Red Lake Band, DNR: Fishery is in great shape

By Joe Albert

Staff Writer

Bemidji, Minn. – While Red Lake supports what officials call a
surplus of spawning-sized walleyes, both the DNR and Red Lake Band
of Chippewa plan to play it safe in terms of allowable harvest, at
least right away.

The state will allow anglers to harvest 108,000 pounds of
walleyes between May 13 and Nov. 30. Then a winter harvest level
will be set. If that doesn’t change, anglers would be able to take
another 108,000 pounds during the hardwater season, for a total of
216,000 pounds.

The band will take the same amount of walleyes on a per acre
basis as state anglers are allowed – 4.5 pounds per acre, or
531,000 pounds between May 13 and Nov. 30 (or about 1.06 million
pounds during the open and hardwater seasons), according to Pat
Brown, fisheries biologist for the band.

The state controls about 48,000 acres; the band about 236,000.
The spawning stock biomass in Red Lake right now is between three
and four pounds per acre, meaning there is a surplus of
spawning-sized fish. At that level, both the band and the state
could have harvested up to five pounds per acre.

But both are playing the first season safe; neither wants to
risk a collapse of the fishery, blamed on overharvest in both state
and band waters. Red Lake has been closed to walleye fishing since
1999.

‘We don’t want to go through that again,’ Brown said. The plan
for the future: ‘Be a lot more cautious and careful.’

Once the lake was closed in 1999, the band, state, and Bureau of
Indian Affairs began an every-other-year fry stocking program
(1999, 2001, and 2003). More than 105 million fry were stocked at a
cost of about $70,000 per stocking. (The state paid $30,000; the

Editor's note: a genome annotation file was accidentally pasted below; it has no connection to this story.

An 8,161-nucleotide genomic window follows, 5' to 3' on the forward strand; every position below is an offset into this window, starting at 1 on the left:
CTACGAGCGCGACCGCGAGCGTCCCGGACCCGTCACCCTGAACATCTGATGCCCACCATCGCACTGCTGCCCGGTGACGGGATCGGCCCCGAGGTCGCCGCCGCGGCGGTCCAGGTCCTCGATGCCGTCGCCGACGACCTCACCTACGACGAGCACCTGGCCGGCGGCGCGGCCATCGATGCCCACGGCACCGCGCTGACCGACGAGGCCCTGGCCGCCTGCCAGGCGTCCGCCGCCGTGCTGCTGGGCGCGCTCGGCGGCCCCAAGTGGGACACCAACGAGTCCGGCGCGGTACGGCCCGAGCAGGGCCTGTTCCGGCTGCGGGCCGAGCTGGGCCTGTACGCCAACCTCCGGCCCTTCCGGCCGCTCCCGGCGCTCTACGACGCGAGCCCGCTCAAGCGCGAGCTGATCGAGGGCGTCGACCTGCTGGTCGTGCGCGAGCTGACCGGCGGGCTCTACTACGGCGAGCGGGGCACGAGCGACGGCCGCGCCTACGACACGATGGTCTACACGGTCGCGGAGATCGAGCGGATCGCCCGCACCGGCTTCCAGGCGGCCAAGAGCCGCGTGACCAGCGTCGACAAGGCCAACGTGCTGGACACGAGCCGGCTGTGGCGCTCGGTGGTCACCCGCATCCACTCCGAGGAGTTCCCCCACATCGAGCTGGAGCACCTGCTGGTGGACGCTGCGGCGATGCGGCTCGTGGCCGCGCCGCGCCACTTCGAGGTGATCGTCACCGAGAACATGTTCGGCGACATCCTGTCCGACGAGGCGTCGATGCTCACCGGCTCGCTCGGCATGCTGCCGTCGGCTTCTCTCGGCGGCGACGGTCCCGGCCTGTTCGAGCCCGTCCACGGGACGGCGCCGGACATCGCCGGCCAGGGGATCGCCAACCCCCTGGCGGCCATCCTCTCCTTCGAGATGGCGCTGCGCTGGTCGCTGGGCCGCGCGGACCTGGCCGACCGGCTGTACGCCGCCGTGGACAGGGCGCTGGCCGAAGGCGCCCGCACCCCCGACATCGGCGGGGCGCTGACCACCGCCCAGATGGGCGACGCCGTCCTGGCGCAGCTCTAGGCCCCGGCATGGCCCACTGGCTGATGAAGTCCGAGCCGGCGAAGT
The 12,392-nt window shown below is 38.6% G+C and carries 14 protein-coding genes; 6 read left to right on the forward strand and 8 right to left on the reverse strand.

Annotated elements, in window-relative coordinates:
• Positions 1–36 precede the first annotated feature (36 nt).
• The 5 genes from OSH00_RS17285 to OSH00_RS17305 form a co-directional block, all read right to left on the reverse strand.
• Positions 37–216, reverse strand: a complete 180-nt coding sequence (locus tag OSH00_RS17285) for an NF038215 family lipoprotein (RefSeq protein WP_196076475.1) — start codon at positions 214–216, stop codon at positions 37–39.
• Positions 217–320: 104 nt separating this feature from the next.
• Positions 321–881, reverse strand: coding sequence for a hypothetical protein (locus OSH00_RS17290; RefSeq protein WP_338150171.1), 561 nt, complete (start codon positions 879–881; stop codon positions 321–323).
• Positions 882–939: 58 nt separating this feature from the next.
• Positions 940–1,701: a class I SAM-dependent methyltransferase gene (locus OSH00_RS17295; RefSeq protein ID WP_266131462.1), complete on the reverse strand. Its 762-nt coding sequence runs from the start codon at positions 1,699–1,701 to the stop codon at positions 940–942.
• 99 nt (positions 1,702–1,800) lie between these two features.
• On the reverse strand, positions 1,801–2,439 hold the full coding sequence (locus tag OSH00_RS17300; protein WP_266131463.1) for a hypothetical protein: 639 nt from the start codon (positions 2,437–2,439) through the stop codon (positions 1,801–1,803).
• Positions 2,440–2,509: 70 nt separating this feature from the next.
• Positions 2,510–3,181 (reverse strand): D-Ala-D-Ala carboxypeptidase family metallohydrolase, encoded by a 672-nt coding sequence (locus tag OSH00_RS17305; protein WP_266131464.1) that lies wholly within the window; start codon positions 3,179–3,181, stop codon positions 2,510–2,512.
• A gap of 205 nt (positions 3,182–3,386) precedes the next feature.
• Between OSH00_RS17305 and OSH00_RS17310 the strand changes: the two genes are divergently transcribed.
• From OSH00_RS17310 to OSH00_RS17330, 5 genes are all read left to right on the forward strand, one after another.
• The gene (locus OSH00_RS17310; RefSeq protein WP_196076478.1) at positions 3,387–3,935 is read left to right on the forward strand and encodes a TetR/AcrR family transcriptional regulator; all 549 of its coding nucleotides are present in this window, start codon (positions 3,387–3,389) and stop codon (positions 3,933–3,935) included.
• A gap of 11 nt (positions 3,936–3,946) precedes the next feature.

tribe $40,000.)

Those efforts paid off, as gill net catches during surveys are
where they were before the collapse.

What’s in the lake

Brown and Gary Barnard, DNR area fisheries supervisor in
Bemidji, both say the lake is back, and likely healthier than
ever.

Walleye abundance has been high in the past, but never as
diverse as now.

‘In the past when we had those kinds of abundances, it was made
up of one or two incredibly strong year-classes,’ Barnard said.
‘That wasn’t a very stable situation.’

The lake now has five major year-classes of walleyes – one from
each of the three fry stockings, and two from just before the lake
was closed, Brown said.

For years, the band has used 48 gill net sets to survey the
lake’s walleye population. In 1996, there were four walleyes in the
nets, Brown said. In 1997, the band closed its commercial fishery,
but allowed subsistence gill netting. It completely closed its
fishery in 1998, the same year the state went to a two-fish bag
limit.

Results from state gill nets were similar to band results. The
state does 20 gill net lifts each year on the lake. Leading up to
the lake’s closure, catches dropped as low as about three walleyes
per lift, Barnard said.

In 1999, the band and state agreed to a complete walleye harvest
moratorium on the lake, and implemented the stocking program. Since
then, gill net catches have dramatically increased. The state’s
gill net catch peaked at about 40 walleyes per net. And last year,
the band caught more than 1,200 walleyes in its nets.

State gill net catches are in the range of about 20 to 30
walleyes per lift. Those figures are comparable to the gill net
lifts in the 1980s and ‘90s, but are more desirable because they
include more year-classes of fish, Barnard said.

‘It has moderated as the population has started to stabilize,’
Barnard said.